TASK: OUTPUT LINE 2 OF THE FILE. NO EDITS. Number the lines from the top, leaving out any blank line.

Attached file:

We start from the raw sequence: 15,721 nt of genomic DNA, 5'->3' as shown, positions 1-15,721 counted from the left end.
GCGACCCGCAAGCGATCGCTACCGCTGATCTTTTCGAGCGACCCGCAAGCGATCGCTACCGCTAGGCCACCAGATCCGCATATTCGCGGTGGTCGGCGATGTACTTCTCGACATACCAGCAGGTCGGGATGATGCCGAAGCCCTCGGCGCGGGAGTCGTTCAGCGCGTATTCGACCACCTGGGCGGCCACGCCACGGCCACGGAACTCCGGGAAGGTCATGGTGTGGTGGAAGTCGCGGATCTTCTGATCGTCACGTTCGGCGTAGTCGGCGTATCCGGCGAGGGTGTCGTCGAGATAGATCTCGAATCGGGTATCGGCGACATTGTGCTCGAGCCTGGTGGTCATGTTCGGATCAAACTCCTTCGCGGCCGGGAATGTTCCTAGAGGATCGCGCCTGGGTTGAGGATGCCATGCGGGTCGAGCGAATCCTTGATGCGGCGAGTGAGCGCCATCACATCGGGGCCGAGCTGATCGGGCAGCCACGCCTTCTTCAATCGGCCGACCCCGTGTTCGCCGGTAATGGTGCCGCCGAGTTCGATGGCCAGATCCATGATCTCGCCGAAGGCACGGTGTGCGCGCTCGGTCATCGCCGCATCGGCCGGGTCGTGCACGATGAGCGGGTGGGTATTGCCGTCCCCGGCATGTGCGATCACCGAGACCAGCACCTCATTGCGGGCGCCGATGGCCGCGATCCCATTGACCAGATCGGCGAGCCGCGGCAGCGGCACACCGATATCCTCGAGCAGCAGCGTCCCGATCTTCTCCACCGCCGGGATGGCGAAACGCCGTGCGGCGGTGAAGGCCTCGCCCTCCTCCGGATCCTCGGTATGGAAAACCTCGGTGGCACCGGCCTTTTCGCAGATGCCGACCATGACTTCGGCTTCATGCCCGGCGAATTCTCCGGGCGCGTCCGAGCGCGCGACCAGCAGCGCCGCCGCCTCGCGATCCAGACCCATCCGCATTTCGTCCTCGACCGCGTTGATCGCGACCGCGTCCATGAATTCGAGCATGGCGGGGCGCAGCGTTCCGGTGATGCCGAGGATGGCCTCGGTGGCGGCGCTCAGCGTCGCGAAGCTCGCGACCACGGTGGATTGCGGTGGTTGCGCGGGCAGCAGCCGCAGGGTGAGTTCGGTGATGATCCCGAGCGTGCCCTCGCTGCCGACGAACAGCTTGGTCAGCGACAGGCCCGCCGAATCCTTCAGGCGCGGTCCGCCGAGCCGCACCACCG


GCGACCCGCAAGCGATCGCTACCGCTGATCTTTTCGAGCGACCCGCAAGCGATCGCTACCGCTAGGCCACCAGATCCGCATATTCGCGGTGGTCGGCGATGTACTTCTCGACATACCAGCAGGTCGGGATGATGCCGAAGCCCTCGGCGCGGGAGTCGTTCAGCGCGTATTCGACCACCTGGGCGGCCACGCCACGGCCACGGAACTCCGGGAAGGTCATGGTGTGGTGGAAGTCGCGGATCTTCTGATCGTCACGTTCGGCGTAGTCGGCGTATCCGGCGAGGGTGTCGTCGAGATAGATCTCGAATCGGGTATCGGCGACATTGTGCTCGAGCCTGGTGGTCATGTTCGGATCAAACTCCTTCGCGGCCGGGAATGTTCCTAGAGGATCGCGCCTGGGTTGAGGATGCCATGCGGGTCGAGCGAATCCTTGATGCGGCGAGTGAGCGCCATCACATCGGGGCCGAGCTGATCGGGCAGCCACGCCTTCTTCAATCGGCCGACCCCGTGTTCGCCGGTAATGGTGCCGCCGAGTTCGATGGCCAGATCCATGATCTCGCCGAAGGCACGGTGTGCGCGCTCGGTCATCGCCGCATCGGCCGGGTCGTGCACGATGAGCGGGTGGGTATTGCCGTCCCCGGCATGTGCGATCACCGAGACCAGCACCTCATTGCGGGCGCCGATGGCCGCGATCCCATTGACCAGATCGGCGAGCCGCGGCAGCGGCACACCGATATCCTCGAGCAGCAGCGTCCCGATCTTCTCCACCGCCGGGATGGCGAAACGCCGTGCGGCGGTGAAGGCCTCGCCCTCCTCCGGATCCTCGGTATGGAAAACCTCGGTGGCACCGGCCTTTTCGCAGATGCCGACCATGACTTCGGCTTCATGCCCGGCGAATTCTCCGGGCGCGTCCGAGCGCGCGACCAGCAGCGCCGCCGCCTCGCGATCCAGACCCATCCGCATTTCGTCCTCGACCGCGTTGATCGCGACCGCGTCCATGAATTCGAGCATGGCGGGGCGCAGCGTTCCGGTGATGCCGAGGATGGCCTCGGTGGCGGCGCTCAGCGTCGCGAAGCTCGCGACCACGGTGGATTGCGGTGGTTGCGCGGGCAGCAGCCGCAGGGTGAGTTCGGTGATGATCCCGAGCGTGCCCTCGCTGCCGACGAACAGCTTGGTCAGCGACAGGCCCGCCGAATCCTTCAGGCGCGGTCCGCCGAGCCGCACCACCG